Is that really so?

I have been keeping an eye on all things personal computing since ever there were such things. Never heard of "Liberty BASIC" until someone mentioned it recently in the "avoiding BASIC" thread.

Liberty BASIC is not open source and not free. There is no liberty about it. It has totally the wrong name. But I digress.
Do you disagree?
Of course.

If a design feature of anything is silly it is no defense to say "That's the way that guy makes it"

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RichardRussell
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Re: Introduction to BBC BASIC

Sat May 11, 2019 9:27 pm

Heater wrote:
Sat May 11, 2019 9:09 pm
You say that as if "Liberty BASIC" was something anyone had ever heard of.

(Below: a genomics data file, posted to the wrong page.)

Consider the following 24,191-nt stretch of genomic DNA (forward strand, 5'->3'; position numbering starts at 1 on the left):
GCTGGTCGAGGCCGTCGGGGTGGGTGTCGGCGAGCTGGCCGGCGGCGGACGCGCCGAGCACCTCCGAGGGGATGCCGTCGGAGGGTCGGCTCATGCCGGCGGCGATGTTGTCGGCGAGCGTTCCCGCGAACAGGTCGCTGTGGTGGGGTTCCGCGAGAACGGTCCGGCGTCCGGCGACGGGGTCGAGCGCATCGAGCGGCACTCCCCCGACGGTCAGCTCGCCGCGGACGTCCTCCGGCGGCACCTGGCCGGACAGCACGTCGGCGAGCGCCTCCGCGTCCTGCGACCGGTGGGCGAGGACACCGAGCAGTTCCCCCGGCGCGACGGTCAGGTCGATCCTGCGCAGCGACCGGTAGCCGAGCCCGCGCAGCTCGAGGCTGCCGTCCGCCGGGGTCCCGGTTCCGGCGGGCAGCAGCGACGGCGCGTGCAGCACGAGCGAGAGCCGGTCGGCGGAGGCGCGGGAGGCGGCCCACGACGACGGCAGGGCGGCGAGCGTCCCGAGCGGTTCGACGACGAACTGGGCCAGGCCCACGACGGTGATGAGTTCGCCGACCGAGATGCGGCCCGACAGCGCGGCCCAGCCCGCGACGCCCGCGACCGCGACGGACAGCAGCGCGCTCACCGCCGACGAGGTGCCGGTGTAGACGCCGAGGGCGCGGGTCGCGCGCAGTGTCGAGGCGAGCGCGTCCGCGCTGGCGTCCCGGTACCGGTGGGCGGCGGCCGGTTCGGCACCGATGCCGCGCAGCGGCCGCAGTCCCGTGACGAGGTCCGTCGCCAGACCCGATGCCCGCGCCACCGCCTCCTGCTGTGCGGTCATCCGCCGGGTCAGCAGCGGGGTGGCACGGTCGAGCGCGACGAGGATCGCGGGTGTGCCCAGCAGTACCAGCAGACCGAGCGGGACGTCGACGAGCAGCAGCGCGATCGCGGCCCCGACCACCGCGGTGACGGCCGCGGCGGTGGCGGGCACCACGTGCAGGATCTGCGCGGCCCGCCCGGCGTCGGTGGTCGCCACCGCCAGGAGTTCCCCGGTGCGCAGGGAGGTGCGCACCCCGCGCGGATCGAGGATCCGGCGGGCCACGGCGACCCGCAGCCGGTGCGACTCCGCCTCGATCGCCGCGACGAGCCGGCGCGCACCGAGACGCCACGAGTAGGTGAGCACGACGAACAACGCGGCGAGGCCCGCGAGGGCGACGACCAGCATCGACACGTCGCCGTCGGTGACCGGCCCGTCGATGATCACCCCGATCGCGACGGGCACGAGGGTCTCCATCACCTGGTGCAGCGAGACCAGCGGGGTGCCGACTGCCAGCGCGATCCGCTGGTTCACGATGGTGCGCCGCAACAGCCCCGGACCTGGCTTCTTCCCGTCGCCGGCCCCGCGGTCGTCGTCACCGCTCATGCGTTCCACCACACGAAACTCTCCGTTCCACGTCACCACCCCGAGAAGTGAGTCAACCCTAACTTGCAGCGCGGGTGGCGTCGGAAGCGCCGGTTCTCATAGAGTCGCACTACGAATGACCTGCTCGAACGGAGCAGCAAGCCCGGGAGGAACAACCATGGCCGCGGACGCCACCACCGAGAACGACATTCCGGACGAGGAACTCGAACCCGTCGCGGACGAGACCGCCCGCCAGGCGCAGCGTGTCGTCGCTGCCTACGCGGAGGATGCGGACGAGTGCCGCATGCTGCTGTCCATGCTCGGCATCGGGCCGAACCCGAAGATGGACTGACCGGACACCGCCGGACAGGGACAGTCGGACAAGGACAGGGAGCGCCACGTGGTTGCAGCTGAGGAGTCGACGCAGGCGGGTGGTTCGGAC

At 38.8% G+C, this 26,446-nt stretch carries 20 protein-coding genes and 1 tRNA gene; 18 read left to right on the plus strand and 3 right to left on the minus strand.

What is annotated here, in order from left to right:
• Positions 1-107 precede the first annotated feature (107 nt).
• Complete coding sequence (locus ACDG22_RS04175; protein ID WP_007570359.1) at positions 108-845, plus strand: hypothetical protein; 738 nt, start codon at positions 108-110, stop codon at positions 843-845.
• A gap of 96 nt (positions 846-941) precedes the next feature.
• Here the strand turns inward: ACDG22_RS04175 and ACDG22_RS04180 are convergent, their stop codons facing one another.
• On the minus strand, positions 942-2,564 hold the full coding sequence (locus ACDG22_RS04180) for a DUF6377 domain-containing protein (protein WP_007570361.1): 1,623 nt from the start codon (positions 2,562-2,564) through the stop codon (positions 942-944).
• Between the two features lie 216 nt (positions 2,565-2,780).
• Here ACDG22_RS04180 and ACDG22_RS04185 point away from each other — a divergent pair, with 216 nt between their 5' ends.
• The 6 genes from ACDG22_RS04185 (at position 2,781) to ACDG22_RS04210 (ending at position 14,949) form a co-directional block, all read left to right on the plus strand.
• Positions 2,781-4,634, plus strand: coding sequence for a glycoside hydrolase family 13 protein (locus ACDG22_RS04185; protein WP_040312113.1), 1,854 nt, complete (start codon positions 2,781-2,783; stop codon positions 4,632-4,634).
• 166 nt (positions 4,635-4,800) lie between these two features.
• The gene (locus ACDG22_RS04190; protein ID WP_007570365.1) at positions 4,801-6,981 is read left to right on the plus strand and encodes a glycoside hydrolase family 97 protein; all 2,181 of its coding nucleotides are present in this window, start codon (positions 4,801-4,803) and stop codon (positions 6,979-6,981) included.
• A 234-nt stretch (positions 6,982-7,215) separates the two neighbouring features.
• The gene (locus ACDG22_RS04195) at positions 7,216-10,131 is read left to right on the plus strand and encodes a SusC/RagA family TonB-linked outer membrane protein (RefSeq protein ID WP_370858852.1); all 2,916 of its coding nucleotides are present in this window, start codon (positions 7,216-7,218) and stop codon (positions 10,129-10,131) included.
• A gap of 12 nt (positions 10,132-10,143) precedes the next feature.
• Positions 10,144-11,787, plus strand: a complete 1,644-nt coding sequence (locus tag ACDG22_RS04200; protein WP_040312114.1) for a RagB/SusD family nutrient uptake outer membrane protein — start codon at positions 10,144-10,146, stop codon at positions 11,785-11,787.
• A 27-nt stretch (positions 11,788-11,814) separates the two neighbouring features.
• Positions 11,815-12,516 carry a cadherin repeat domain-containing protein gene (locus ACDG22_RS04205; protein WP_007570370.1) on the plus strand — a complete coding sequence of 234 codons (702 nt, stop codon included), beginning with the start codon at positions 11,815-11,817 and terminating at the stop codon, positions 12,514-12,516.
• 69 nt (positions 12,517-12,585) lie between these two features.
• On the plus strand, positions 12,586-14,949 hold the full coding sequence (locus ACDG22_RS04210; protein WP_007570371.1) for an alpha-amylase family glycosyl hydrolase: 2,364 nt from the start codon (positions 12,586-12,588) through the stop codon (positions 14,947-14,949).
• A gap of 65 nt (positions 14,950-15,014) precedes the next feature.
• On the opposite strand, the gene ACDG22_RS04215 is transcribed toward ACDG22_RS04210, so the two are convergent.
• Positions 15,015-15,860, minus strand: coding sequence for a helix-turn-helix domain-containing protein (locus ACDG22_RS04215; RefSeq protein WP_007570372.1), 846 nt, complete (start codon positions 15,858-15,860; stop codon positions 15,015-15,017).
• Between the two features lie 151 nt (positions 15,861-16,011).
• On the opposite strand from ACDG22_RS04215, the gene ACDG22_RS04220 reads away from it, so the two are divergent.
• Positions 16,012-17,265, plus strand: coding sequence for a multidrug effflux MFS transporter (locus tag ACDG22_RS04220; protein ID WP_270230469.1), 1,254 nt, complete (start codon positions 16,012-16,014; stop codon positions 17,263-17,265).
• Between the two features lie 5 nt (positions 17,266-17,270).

Anybody here will have heard of it, anyway, because Carl (its author) announced the release of the Raspberry Pi version only recently in this very board! It's a popular BASIC in the US, I understand.
Liberty BASIC is not open source and not free.
Judging by its logo (a flaming torch) Liberty BASIC's name is based on the Statue of Liberty rather than any claim to be free or open source. BBC BASIC for Windows isn't free or open source either. Being paid-for but at the same time popular probably means both products are rather good! ;)
If a design feature of anything is silly it is no defense to say "That's the way that guy makes it"